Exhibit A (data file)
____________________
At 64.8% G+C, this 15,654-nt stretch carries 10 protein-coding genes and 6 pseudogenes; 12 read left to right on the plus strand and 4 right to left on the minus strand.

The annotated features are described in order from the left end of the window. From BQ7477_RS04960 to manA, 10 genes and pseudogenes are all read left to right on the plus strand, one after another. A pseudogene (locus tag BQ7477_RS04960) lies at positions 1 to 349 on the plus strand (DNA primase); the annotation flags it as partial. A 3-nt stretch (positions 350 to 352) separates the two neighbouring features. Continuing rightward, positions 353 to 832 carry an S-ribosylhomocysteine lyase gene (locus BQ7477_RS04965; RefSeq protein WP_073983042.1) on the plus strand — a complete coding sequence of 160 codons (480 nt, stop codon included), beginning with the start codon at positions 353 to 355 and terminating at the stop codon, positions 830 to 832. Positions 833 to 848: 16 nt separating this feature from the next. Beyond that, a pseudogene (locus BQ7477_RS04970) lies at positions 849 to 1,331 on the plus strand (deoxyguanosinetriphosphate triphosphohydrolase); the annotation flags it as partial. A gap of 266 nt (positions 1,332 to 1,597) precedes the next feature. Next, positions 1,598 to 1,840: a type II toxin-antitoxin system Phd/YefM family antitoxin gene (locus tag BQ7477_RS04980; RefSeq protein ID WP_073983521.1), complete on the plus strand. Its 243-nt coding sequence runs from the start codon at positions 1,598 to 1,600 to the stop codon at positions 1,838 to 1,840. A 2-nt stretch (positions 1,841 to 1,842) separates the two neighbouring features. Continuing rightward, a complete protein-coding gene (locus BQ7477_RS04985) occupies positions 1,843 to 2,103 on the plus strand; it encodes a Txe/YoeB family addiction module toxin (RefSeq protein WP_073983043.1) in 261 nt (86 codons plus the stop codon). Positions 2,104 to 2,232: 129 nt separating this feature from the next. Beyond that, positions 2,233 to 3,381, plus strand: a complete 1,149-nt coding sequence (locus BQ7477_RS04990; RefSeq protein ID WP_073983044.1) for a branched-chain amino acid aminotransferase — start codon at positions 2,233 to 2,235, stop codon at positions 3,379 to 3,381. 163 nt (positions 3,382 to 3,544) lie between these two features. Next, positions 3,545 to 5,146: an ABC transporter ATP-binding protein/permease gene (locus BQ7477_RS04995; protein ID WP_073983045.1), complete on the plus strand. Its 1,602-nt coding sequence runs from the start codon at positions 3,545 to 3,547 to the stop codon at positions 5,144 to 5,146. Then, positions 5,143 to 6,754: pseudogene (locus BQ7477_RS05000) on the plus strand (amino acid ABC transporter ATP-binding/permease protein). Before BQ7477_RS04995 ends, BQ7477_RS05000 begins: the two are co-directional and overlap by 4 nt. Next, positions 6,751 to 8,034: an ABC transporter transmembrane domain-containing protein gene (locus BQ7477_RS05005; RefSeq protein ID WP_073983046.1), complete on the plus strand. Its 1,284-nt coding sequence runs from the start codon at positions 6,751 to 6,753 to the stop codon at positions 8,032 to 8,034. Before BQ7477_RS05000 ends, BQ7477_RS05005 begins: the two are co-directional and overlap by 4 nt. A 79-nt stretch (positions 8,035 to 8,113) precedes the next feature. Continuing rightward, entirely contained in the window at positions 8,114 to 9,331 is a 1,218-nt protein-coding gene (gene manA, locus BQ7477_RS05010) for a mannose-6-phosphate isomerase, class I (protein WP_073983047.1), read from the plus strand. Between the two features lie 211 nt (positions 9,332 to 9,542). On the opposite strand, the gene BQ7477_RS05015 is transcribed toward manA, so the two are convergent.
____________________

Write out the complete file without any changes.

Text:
At 64.8% G+C, this 15,654-nt stretch carries 10 protein-coding genes and 6 pseudogenes; 12 read left to right on the plus strand and 4 right to left on the minus strand.

The annotated features are described in order from the left end of the window. From BQ7477_RS04960 to manA, 10 genes and pseudogenes are all read left to right on the plus strand, one after another. A pseudogene (locus tag BQ7477_RS04960) lies at positions 1 to 349 on the plus strand (DNA primase); the annotation flags it as partial. A 3-nt stretch (positions 350 to 352) separates the two neighbouring features. Continuing rightward, positions 353 to 832 carry an S-ribosylhomocysteine lyase gene (locus BQ7477_RS04965; RefSeq protein WP_073983042.1) on the plus strand — a complete coding sequence of 160 codons (480 nt, stop codon included), beginning with the start codon at positions 353 to 355 and terminating at the stop codon, positions 830 to 832. Positions 833 to 848: 16 nt separating this feature from the next. Beyond that, a pseudogene (locus BQ7477_RS04970) lies at positions 849 to 1,331 on the plus strand (deoxyguanosinetriphosphate triphosphohydrolase); the annotation flags it as partial. A gap of 266 nt (positions 1,332 to 1,597) precedes the next feature. Next, positions 1,598 to 1,840: a type II toxin-antitoxin system Phd/YefM family antitoxin gene (locus tag BQ7477_RS04980; RefSeq protein ID WP_073983521.1), complete on the plus strand. Its 243-nt coding sequence runs from the start codon at positions 1,598 to 1,600 to the stop codon at positions 1,838 to 1,840. A 2-nt stretch (positions 1,841 to 1,842) separates the two neighbouring features. Continuing rightward, a complete protein-coding gene (locus BQ7477_RS04985) occupies positions 1,843 to 2,103 on the plus strand; it encodes a Txe/YoeB family addiction module toxin (RefSeq protein WP_073983043.1) in 261 nt (86 codons plus the stop codon). Positions 2,104 to 2,232: 129 nt separating this feature from the next. Beyond that, positions 2,233 to 3,381, plus strand: a complete 1,149-nt coding sequence (locus BQ7477_RS04990; RefSeq protein ID WP_073983044.1) for a branched-chain amino acid aminotransferase — start codon at positions 2,233 to 2,235, stop codon at positions 3,379 to 3,381. 163 nt (positions 3,382 to 3,544) lie between these two features. Next, positions 3,545 to 5,146: an ABC transporter ATP-binding protein/permease gene (locus BQ7477_RS04995; protein ID WP_073983045.1), complete on the plus strand. Its 1,602-nt coding sequence runs from the start codon at positions 3,545 to 3,547 to the stop codon at positions 5,144 to 5,146. Then, positions 5,143 to 6,754: pseudogene (locus BQ7477_RS05000) on the plus strand (amino acid ABC transporter ATP-binding/permease protein). Before BQ7477_RS04995 ends, BQ7477_RS05000 begins: the two are co-directional and overlap by 4 nt. Next, positions 6,751 to 8,034: an ABC transporter transmembrane domain-containing protein gene (locus BQ7477_RS05005; RefSeq protein ID WP_073983046.1), complete on the plus strand. Its 1,284-nt coding sequence runs from the start codon at positions 6,751 to 6,753 to the stop codon at positions 8,032 to 8,034. Before BQ7477_RS05000 ends, BQ7477_RS05005 begins: the two are co-directional and overlap by 4 nt. A 79-nt stretch (positions 8,035 to 8,113) precedes the next feature. Continuing rightward, entirely contained in the window at positions 8,114 to 9,331 is a 1,218-nt protein-coding gene (gene manA, locus BQ7477_RS05010) for a mannose-6-phosphate isomerase, class I (protein WP_073983047.1), read from the plus strand. Between the two features lie 211 nt (positions 9,332 to 9,542). On the opposite strand, the gene BQ7477_RS05015 is transcribed toward manA, so the two are convergent.